Tourist Eco-Cabin

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Tourist Eco-Cabin
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Project Type(s):



Country: Ecuador
Volunteer(s) Name: R Dibala
Volunteer(s) Homestate: Connecticut
Funds community contributed: $500
Percentage community contributed: 25%
Funds needed were: $1500
Funds requested were: $1500
PPCP #: 518-336
Year of project approval: 2009
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Projects started in Ecuador 2009 (6).
A Home for the Elderly, Build a Library, Build a Future, Gender Seminar, Marimba Dance Group Outfits, Milk for Kids, Tourist Eco-Cabin
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Other Projects in Ecuador (9).
A Home for the Elderly, Build a Library, Build a Future, Community Sanitation Project, First Aid Workshop, Gender Seminar, Marimba Dance Group Outfits, Milk for Kids, Tourist Eco-Cabin
State Flag of Connecticut.svgOther Projects by Volunteers from Connecticut (11).
Chernivsti Listening and Speaking Classroom Project, Chernivtsi Environmental NGO "Krona", Mark Dripchak, Girls' Basketball Court and Team, Health Hut Construction, Hospital Training Facility, Jizzak English Summer Camp, Wes Moe, Pre-Kindergarten/Kindergarten School Construction, Primary School Renovation (Soungassou), Seed Storage Facility, Tourist Eco-Cabin, What Do You Do When the Water Runs Dry? Build a New Holding Tank., Thomas R. Wheaton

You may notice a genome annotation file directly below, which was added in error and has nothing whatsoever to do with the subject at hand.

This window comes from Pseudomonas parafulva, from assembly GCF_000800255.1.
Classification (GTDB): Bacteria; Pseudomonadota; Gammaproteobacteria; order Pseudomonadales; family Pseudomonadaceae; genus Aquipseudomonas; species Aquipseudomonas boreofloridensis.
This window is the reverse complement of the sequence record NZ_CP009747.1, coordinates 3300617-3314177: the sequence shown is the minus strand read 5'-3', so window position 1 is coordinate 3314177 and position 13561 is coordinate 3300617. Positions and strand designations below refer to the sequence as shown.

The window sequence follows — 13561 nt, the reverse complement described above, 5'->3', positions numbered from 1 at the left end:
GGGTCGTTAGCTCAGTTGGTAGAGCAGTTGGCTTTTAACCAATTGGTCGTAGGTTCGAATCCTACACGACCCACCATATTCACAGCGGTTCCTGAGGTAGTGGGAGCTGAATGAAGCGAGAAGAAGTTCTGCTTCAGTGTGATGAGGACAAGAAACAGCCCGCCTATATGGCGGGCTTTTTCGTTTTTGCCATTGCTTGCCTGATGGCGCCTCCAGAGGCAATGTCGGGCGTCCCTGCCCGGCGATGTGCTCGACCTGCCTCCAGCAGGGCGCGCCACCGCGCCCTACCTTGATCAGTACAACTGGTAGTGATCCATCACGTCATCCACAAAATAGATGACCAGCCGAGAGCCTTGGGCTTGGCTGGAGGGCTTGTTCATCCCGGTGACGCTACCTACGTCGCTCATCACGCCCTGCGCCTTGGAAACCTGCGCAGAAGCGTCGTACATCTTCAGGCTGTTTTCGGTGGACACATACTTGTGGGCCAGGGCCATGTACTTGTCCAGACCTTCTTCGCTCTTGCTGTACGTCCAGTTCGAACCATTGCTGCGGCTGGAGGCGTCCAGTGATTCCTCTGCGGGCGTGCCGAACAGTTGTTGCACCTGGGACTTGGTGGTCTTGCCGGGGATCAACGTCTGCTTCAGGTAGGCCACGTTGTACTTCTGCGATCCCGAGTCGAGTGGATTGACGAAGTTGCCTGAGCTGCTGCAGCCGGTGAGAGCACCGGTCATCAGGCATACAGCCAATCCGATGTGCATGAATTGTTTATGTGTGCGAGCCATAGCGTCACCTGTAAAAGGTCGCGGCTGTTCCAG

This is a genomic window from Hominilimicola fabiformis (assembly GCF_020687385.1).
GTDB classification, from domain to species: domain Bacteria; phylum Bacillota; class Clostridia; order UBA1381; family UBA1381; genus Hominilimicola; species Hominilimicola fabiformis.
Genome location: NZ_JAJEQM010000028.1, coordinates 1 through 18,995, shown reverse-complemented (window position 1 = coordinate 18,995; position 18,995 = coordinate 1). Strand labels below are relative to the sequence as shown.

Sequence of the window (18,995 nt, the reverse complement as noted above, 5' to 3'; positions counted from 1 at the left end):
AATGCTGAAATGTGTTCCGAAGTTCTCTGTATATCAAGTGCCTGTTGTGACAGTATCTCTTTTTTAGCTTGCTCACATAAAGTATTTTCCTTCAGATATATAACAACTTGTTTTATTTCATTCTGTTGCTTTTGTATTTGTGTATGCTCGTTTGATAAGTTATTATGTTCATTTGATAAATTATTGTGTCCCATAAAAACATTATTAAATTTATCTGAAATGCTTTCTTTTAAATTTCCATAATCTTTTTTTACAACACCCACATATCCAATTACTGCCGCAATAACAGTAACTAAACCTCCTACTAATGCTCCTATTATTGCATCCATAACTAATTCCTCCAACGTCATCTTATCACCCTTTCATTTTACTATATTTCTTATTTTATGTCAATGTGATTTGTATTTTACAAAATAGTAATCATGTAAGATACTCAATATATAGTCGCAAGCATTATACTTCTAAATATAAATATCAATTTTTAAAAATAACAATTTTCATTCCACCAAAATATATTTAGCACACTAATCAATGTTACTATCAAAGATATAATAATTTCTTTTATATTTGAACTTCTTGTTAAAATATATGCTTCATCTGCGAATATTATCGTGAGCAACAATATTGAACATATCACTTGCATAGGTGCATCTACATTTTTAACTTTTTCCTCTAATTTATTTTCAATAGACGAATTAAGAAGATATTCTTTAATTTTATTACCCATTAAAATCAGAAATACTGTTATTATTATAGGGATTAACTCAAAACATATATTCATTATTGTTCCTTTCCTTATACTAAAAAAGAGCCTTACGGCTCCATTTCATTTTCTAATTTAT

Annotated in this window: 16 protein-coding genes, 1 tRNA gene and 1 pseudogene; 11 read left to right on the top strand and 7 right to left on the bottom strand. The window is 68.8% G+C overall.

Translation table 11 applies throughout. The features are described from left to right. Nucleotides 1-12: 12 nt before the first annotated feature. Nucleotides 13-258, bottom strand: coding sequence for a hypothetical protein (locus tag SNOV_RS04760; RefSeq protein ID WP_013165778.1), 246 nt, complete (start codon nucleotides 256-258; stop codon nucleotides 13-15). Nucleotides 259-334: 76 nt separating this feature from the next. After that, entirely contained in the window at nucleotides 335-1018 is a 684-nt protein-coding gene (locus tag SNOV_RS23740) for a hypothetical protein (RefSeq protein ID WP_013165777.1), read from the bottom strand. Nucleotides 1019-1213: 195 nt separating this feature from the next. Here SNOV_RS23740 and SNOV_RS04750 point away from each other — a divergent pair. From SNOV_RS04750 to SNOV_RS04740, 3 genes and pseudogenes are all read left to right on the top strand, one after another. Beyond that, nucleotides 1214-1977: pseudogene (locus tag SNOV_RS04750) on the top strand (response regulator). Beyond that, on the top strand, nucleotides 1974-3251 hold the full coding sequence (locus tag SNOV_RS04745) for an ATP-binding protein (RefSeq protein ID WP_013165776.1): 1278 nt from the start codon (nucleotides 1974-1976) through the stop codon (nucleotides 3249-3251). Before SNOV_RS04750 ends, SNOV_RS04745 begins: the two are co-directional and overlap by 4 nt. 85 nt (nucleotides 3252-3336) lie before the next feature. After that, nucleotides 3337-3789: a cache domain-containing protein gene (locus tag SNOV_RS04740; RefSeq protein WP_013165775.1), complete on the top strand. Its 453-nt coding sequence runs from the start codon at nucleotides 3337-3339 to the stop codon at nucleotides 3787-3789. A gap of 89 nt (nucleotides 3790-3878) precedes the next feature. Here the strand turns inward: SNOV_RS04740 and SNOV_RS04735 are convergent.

Other PCPP Projects by Volunteers (439).
Don't see your Project, Add yours!


Info about the Tourist Eco-Cabin

A rapidly dwindling group of indigenous people living in 7 communities outside of Santo Domingo, Ecuador, are fighting to conserve cultural heritage through the development of tourism. An agro-artisan organization in the community believes that visiting tourists invoke a sense of pride and honor among the youth and therefore have a tremendous ability to perpetuate cultural traditions. One way that tourists can gain the full experience is by staying the night, but further infrastructure is needed to provide accommodations.

This project aims to complete the construction of a tourist eco-cabin in the summer of 2009. The cabin will provide a safe, clean and comfortable experience for the traveler. The frames will be built with ecologically sustainable materials including wood harvested from the native Laurel Negro tree, which is harvestable in as little as six years. The construction project will be coupled with the implementation of a low-density short-rotation forestry (SRF) system, in which saplings are raised in a nursery and regularly transplanted to surrounding farms. Saplings will be staggered in age and each year new trees will become available for harvest. More trees will be left standing than cut, thus reforesting the badly degraded land.

The project will be long term, providing a sustainable wood source for years to come. Project donations will go toward buying construction materials to finish the cabin and providing necessary tree nursery materials.

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